Trail Blazers

Damian Lillard says NBA highlighting HBCUs is a ‘positive step in the right direction’

Trail Blazers

When the 2021 NBA All-Star Game tips off on Sunday night in Atlanta, each and every element in State Farm Arena is set to showcase HBCU tradition and culture.

Only 9 percent of Black college students are enrolled in Historically Black Colleges and Universities today, and few of those enrolled are Black athletes. In a league where the majority of athletes are Black, Damian Lillard believes its crucial for the NBA and others to find meaningful ways to support HBCUs.

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“I just love the fact that HBCU’s are being highlighted,” Lillard said of Sunday’s All-Star Game. “I think over the last year, there’s been a lot more conversation about how the top athletes attended HBCU’s and considered them.”

In recent years, however, as Lillard notes, there’s been a seismic shift in the number of NBA players from HBCUs.

 

“I think a huge reason why you don’t see them being considered by the top players is because of the lack of resources, and facilities aren’t on the same levels as these power conference schools, so it’s not as appealing, and I think this is a start,” Lillard said.

With the support of the NBA, being included in things like this, kind of being put on the radar of more kids because of how many kids follow the NBA is definitely positive step in the right direction.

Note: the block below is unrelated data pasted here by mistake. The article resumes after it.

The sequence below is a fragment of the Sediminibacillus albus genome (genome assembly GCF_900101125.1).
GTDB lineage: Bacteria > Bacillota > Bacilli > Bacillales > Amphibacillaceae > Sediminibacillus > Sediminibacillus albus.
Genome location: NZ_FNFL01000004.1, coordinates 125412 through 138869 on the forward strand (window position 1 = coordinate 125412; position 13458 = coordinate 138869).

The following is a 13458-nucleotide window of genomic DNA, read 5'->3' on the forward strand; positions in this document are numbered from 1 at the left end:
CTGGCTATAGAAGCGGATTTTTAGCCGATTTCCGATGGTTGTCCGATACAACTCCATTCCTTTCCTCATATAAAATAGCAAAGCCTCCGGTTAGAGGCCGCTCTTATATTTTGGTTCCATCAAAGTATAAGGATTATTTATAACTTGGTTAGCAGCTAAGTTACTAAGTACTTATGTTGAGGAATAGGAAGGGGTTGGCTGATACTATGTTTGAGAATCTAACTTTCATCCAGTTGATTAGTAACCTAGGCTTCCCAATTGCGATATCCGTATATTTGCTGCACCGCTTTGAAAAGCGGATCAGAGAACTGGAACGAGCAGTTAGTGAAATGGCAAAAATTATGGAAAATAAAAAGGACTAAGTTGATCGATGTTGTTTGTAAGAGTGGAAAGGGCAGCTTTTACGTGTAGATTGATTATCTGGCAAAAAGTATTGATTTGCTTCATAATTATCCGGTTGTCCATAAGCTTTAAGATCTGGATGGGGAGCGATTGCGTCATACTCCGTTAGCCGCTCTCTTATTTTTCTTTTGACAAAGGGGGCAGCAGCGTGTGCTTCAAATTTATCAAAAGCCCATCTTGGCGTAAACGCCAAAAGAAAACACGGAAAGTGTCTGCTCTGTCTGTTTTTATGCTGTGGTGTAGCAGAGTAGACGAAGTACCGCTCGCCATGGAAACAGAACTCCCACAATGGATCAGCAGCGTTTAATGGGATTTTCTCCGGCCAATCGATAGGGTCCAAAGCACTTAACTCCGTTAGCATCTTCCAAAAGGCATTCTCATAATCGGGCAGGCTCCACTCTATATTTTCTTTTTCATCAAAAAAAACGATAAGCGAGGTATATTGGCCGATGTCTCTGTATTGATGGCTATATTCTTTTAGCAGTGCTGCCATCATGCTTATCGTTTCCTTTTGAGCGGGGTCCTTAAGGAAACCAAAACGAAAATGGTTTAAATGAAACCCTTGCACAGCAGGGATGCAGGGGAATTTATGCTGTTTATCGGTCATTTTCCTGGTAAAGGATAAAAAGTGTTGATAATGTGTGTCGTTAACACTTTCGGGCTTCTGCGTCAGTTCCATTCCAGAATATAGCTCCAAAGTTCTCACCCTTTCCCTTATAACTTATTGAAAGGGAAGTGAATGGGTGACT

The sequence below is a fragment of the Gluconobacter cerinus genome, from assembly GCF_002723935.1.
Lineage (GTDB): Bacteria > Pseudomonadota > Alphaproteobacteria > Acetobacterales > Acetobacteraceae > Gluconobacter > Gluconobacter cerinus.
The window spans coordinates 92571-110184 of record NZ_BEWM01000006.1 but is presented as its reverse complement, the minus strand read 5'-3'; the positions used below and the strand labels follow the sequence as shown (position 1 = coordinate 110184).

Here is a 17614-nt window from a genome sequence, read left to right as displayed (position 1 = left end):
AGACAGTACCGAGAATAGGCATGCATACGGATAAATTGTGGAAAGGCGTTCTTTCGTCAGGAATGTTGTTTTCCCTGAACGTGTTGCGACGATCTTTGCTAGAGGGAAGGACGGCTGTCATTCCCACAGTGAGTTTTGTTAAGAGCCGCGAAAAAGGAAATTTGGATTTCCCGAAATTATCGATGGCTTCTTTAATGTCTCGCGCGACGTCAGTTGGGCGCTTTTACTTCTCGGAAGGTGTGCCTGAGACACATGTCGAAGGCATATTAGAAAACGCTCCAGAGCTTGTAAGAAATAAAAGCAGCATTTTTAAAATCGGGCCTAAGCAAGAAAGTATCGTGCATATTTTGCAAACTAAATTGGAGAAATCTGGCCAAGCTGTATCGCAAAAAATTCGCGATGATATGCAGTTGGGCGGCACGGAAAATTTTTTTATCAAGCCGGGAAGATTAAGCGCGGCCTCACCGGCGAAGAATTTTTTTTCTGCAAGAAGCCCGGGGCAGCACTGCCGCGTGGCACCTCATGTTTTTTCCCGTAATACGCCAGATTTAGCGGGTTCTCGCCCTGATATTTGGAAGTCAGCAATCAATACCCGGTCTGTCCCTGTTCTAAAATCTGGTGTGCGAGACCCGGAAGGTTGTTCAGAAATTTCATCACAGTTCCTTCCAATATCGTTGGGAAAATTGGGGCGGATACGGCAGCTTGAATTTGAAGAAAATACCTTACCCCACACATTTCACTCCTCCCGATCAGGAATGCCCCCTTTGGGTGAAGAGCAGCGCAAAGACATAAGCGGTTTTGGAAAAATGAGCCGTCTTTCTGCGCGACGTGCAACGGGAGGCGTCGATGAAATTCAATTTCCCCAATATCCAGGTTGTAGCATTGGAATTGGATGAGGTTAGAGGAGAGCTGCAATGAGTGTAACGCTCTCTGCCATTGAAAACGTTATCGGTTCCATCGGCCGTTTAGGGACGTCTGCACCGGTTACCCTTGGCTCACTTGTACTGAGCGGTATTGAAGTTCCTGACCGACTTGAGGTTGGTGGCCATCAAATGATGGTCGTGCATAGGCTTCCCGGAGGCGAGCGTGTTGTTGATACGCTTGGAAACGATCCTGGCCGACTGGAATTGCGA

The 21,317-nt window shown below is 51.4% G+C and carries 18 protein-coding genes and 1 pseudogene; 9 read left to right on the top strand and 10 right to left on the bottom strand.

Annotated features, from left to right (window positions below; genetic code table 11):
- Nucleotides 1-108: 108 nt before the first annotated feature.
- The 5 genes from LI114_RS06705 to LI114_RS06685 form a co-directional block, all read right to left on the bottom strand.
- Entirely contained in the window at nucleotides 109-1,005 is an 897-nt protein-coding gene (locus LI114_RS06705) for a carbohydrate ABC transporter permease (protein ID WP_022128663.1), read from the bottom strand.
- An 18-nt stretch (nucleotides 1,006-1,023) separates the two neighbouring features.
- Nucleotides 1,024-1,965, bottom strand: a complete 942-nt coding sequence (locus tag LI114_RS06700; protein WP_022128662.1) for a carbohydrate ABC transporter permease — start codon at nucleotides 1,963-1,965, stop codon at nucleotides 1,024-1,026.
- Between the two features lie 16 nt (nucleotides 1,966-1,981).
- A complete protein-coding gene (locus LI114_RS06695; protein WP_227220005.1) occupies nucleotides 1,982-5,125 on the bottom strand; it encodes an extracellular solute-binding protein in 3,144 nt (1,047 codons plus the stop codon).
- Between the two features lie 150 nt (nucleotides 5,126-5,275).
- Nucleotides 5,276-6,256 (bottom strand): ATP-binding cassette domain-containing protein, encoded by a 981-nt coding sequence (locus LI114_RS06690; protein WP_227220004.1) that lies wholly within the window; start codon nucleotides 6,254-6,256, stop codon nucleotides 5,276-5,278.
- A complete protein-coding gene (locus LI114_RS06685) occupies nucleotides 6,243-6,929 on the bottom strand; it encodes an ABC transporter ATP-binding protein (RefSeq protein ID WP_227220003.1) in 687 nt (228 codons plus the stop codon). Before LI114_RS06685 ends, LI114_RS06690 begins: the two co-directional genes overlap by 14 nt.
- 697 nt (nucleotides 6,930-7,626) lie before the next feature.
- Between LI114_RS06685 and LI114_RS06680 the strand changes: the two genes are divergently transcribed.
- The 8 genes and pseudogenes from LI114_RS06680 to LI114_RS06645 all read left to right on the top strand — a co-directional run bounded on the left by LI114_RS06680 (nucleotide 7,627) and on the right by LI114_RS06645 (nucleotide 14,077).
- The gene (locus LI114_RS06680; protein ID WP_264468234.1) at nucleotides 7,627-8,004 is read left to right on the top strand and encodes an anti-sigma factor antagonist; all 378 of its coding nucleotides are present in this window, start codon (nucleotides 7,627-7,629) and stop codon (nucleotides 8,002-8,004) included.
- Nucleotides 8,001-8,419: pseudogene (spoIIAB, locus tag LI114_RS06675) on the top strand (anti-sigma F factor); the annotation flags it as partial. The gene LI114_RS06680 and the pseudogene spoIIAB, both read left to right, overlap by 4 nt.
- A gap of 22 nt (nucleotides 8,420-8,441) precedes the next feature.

- Damian Lillard

There is only one appearing during All-Star Weekend: Lillard’s teammate, Portland Trail Blazers forward Robert Covington, who starred at Tennessee State, and will be representing HBCUs in the Taco Bell Skills Challenge.

“To be a part of it, I’m truly thankful,” Covington told NBCS Northwest’s Jamie Hudson. “It’s an opportunity that I couldn’t pass up and with everything that’s going on [throughout the weekend], especially towards HBCUs, it’s only right that I’m a part of it… It’s something that I’m really thankful to be a part of.

[RELATED: Robert Covington is an underdog to win NBA Skills Challenge]

As part of the festivities Sunday, the NBA and NBPA will donate more than $3 million to HBCUs through the Thurgood Marshall College Fund, the United Negro College Fund, National Association for Equal Opportunity and Direct Relief Fund for Health Equity.

All-Star team captains, LeBron James and Kevin Durant, took it one step further when choosing which organizations their teams will play for. Team James chose TMCF, which comprises 47 HBCUs, while Team Durant went with UNCF, with consists of 37 member colleges.

Both organizations will receive $500,000, but the leading team will earn an addition $150,000 after each of the first three quarters. In the fourth quarter, the leading team will earn another $300,000.

Certainly, more is on the line than bragging rights Sunday night. The All-Star Game is also about lifting up the HBCU community and eliminating the misperceptions that have plagued HBCUs, and HBCU basketball programs for years.